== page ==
Zimbabwean politician creates uproar by saying women should make themselves less attractive to men to curb spread of HIV/AIDS
The United States foreign aid program that sends billions of dollars to African countries for HIV treatment and prevention has cut the number of people dying for any reason in those nations, a new study suggests.

A Zimbabwean politician has created an uproar by saying that women should be forced to shave their heads as well as to bathe less frequently to make themselves less attractive to men and, thereby, help curb the spread of HIV/Aids.

Senator Morgan Femai, an MDC-T (Movement for Democratic Change) senator for Chikomo, was attending an HIV awareness workshop in Kadoma, southwest of the capital Harare, when he made the remarks.

He claimed that by making themselves less attractive, women would help men to control themselves and resist their appeal.

"What I propose it that the government should come up with a law that compels women to have their heads clean-shaven like what the Apostolic sects do," ZimEye reported.

"They should also not bath because that is what has caused all these problems," he added.

The senator even suggested that female circumcision could help curb the spread of HIV.

"Women have got more moisture in their organs as compared to men, so there is need to research on how to deal with that moisture because it is conducive for bacteria breeding. There should be a way to suck out that moisture," he said.

Zimbabwe is still one of the countries worst affected by HIV/Aids, despite an annual drop in the rate of in new infections over the past 10 years.

Figures from 2009 showed that more than 14 percent of the adult population in Zimbabwe has HIV/Aids.

In the past decade, the government has launched a series of initiatives to raise awareness and prevention of HIV/Aids in a bid to help curb the spread of the disease.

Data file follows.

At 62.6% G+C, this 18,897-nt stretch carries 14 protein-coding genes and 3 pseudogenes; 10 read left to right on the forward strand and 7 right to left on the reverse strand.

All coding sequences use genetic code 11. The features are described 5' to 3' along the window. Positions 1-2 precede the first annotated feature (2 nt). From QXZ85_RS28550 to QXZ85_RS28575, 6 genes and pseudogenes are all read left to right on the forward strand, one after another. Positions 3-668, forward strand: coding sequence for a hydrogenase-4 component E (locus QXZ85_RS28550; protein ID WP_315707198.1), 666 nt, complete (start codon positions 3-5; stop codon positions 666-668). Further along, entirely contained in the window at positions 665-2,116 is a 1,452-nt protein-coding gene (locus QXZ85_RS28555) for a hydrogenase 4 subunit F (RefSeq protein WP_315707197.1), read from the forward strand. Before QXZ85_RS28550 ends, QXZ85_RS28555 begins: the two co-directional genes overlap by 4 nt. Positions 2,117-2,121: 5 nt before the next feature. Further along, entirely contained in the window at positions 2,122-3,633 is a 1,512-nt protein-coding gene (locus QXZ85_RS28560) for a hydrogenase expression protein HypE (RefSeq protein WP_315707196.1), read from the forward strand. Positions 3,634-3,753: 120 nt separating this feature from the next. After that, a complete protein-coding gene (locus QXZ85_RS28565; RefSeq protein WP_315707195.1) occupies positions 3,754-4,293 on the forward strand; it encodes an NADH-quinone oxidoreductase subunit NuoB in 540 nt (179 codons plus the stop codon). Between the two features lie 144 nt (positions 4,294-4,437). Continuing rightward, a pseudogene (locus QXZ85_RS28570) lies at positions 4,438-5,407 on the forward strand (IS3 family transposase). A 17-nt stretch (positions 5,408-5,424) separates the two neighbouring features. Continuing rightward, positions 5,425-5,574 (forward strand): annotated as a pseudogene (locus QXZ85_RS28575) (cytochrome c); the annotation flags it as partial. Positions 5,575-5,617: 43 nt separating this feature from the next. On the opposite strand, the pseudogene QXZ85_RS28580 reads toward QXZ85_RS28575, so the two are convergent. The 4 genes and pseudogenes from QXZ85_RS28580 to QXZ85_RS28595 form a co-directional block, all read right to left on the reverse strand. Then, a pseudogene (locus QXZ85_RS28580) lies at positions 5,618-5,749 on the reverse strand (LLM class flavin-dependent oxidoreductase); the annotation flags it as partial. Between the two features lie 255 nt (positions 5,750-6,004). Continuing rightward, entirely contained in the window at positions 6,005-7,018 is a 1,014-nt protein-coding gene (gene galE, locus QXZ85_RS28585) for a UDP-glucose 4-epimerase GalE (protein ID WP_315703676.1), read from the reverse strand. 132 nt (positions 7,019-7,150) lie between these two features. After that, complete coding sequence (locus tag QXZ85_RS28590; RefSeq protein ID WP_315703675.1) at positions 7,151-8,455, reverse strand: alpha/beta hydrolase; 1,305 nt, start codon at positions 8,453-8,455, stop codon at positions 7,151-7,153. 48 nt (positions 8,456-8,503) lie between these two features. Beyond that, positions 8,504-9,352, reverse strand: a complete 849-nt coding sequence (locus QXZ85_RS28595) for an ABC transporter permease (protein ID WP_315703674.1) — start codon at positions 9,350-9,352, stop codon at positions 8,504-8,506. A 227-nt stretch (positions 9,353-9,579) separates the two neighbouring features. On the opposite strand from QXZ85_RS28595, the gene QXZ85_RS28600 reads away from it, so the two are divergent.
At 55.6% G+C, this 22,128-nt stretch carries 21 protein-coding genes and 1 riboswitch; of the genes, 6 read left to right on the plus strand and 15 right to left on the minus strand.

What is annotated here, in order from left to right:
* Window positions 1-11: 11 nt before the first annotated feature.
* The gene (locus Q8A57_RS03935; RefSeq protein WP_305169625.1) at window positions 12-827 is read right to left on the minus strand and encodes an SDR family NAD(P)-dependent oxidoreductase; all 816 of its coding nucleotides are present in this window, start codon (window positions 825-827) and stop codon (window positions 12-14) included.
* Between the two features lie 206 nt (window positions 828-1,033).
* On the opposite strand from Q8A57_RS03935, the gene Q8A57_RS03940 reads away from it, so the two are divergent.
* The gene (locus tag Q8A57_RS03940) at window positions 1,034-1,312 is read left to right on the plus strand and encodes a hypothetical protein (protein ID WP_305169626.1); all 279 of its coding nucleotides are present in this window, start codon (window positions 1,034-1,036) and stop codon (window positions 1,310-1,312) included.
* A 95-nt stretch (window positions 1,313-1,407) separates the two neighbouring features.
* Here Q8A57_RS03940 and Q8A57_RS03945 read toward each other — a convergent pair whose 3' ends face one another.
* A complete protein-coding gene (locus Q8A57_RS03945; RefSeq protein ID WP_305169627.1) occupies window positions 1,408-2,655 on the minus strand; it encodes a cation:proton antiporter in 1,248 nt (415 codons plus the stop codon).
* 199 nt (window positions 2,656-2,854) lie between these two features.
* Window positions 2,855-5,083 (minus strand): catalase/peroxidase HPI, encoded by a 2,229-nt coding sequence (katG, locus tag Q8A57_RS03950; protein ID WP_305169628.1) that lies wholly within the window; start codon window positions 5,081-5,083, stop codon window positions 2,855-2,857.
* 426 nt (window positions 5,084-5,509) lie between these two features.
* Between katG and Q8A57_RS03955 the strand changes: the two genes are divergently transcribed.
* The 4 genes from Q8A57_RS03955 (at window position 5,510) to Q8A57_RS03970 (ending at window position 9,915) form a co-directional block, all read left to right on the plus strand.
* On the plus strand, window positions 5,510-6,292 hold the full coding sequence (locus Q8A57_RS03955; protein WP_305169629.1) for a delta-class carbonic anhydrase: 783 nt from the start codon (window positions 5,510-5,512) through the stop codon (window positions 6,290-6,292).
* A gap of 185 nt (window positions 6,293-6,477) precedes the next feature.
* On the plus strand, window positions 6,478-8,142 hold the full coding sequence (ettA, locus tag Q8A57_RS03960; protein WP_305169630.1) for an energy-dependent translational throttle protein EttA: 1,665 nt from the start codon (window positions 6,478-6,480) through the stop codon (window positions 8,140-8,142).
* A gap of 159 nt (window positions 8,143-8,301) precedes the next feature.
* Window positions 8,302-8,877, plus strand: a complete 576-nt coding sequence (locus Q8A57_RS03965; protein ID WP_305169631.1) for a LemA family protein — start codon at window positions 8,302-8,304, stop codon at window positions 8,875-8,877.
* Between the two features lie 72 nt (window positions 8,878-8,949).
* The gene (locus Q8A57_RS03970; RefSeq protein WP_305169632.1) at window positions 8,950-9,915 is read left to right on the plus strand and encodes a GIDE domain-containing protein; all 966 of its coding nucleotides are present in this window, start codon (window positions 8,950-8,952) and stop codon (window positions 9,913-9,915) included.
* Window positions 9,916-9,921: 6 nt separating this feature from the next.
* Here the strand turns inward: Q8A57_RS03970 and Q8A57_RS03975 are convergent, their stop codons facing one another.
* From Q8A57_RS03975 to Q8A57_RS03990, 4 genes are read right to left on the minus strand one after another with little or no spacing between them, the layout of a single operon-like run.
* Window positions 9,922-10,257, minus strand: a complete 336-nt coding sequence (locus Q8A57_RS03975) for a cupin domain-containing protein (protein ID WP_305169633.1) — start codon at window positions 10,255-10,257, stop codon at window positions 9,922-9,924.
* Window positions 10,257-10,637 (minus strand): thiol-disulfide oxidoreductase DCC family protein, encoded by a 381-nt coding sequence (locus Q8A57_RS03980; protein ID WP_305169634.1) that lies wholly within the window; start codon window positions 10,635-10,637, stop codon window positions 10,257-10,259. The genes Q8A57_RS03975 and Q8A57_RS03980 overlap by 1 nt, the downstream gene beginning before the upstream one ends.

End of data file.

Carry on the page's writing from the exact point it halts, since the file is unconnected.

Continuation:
In 2006, the Ministry of Education, Sport and Culture, and the United Nations Children's Fund began a scheme to train primary and secondary school teachers about HIV and Aids, so that they could pass on the knowledge to their students.

From 2005 to 2010, the total number of health facilities offering HIV testing and counselling in Zimbabwe increased from 395 to 1,218.

Despite the progress that has been made, a survey conducted by the United States Agency for International Development in 2009 revealed that only 20 percent of the population knew their HIV status.

It is feared that Femai's recent comments will further undermine efforts to raise awareness and curb the spread of HIV.

Zimbabwe Women Lawyers Association communications officer Merit Runema criticised Femai's comments. "As an organisation, we are disheartened to read that someone elected to represent people can utter such words," she said, adding: "It is clear the senator does not know HIV spreads.

"Femai's arguments are the ones used by rapists.

"We thought we had made great strides in HIV issues, but the lawmaker has shown us that more needs to be done."

The web site HIVaware provides information about HIV/Aids and transmission risks.